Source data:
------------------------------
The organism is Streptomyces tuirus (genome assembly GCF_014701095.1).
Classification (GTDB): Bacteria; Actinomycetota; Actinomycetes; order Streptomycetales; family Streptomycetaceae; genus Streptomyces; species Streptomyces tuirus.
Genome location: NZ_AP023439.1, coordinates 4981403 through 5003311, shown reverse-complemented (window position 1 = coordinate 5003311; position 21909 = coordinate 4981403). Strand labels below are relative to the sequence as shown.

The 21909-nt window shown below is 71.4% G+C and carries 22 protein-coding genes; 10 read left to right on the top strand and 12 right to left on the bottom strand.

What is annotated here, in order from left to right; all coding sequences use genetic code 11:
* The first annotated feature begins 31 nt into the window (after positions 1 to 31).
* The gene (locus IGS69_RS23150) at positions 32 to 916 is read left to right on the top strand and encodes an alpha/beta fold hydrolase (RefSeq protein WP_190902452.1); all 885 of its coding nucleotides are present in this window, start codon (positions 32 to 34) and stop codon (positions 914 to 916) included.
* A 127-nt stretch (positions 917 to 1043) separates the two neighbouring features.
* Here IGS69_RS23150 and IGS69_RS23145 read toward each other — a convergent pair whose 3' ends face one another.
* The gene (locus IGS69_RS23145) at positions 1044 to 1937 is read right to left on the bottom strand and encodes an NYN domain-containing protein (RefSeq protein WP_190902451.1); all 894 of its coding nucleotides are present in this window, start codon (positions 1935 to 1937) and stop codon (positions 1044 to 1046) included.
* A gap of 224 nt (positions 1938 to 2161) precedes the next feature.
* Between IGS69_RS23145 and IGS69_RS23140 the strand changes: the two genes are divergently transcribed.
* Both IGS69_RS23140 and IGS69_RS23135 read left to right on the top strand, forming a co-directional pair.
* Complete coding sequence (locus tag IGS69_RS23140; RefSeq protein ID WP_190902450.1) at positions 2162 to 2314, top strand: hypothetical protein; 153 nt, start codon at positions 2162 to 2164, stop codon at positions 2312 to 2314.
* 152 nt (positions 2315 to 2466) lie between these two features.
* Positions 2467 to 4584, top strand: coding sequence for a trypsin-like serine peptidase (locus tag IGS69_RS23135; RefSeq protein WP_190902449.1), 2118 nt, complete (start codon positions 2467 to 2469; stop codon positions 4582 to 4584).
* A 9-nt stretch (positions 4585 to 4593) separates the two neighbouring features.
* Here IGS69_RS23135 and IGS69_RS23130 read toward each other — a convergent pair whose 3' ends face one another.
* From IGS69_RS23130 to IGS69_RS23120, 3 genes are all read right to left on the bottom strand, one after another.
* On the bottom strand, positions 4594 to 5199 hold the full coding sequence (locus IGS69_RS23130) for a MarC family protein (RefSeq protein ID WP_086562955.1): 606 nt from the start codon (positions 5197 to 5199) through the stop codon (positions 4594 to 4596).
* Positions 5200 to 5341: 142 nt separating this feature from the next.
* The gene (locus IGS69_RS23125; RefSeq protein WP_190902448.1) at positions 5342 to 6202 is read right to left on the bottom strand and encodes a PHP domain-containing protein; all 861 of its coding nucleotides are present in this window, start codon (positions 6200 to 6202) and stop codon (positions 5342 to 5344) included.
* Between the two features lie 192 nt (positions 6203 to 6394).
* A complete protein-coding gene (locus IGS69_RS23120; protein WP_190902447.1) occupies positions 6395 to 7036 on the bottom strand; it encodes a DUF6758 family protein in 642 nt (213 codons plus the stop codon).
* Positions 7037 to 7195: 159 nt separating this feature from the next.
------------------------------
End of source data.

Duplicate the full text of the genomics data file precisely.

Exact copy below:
The organism is Streptomyces tuirus (genome assembly GCF_014701095.1).
Classification (GTDB): Bacteria; Actinomycetota; Actinomycetes; order Streptomycetales; family Streptomycetaceae; genus Streptomyces; species Streptomyces tuirus.
Genome location: NZ_AP023439.1, coordinates 4981403 through 5003311, shown reverse-complemented (window position 1 = coordinate 5003311; position 21909 = coordinate 4981403). Strand labels below are relative to the sequence as shown.

The 21909-nt window shown below is 71.4% G+C and carries 22 protein-coding genes; 10 read left to right on the top strand and 12 right to left on the bottom strand.

What is annotated here, in order from left to right; all coding sequences use genetic code 11:
* The first annotated feature begins 31 nt into the window (after positions 1 to 31).
* The gene (locus IGS69_RS23150) at positions 32 to 916 is read left to right on the top strand and encodes an alpha/beta fold hydrolase (RefSeq protein WP_190902452.1); all 885 of its coding nucleotides are present in this window, start codon (positions 32 to 34) and stop codon (positions 914 to 916) included.
* A 127-nt stretch (positions 917 to 1043) separates the two neighbouring features.
* Here IGS69_RS23150 and IGS69_RS23145 read toward each other — a convergent pair whose 3' ends face one another.
* The gene (locus IGS69_RS23145) at positions 1044 to 1937 is read right to left on the bottom strand and encodes an NYN domain-containing protein (RefSeq protein WP_190902451.1); all 894 of its coding nucleotides are present in this window, start codon (positions 1935 to 1937) and stop codon (positions 1044 to 1046) included.
* A gap of 224 nt (positions 1938 to 2161) precedes the next feature.
* Between IGS69_RS23145 and IGS69_RS23140 the strand changes: the two genes are divergently transcribed.
* Both IGS69_RS23140 and IGS69_RS23135 read left to right on the top strand, forming a co-directional pair.
* Complete coding sequence (locus tag IGS69_RS23140; RefSeq protein ID WP_190902450.1) at positions 2162 to 2314, top strand: hypothetical protein; 153 nt, start codon at positions 2162 to 2164, stop codon at positions 2312 to 2314.
* 152 nt (positions 2315 to 2466) lie between these two features.
* Positions 2467 to 4584, top strand: coding sequence for a trypsin-like serine peptidase (locus tag IGS69_RS23135; RefSeq protein WP_190902449.1), 2118 nt, complete (start codon positions 2467 to 2469; stop codon positions 4582 to 4584).
* A 9-nt stretch (positions 4585 to 4593) separates the two neighbouring features.
* Here IGS69_RS23135 and IGS69_RS23130 read toward each other — a convergent pair whose 3' ends face one another.
* From IGS69_RS23130 to IGS69_RS23120, 3 genes are all read right to left on the bottom strand, one after another.
* On the bottom strand, positions 4594 to 5199 hold the full coding sequence (locus IGS69_RS23130) for a MarC family protein (RefSeq protein ID WP_086562955.1): 606 nt from the start codon (positions 5197 to 5199) through the stop codon (positions 4594 to 4596).
* Positions 5200 to 5341: 142 nt separating this feature from the next.
* The gene (locus IGS69_RS23125; RefSeq protein WP_190902448.1) at positions 5342 to 6202 is read right to left on the bottom strand and encodes a PHP domain-containing protein; all 861 of its coding nucleotides are present in this window, start codon (positions 6200 to 6202) and stop codon (positions 5342 to 5344) included.
* Between the two features lie 192 nt (positions 6203 to 6394).
* A complete protein-coding gene (locus IGS69_RS23120; protein WP_190902447.1) occupies positions 6395 to 7036 on the bottom strand; it encodes a DUF6758 family protein in 642 nt (213 codons plus the stop codon).
* Positions 7037 to 7195: 159 nt separating this feature from the next.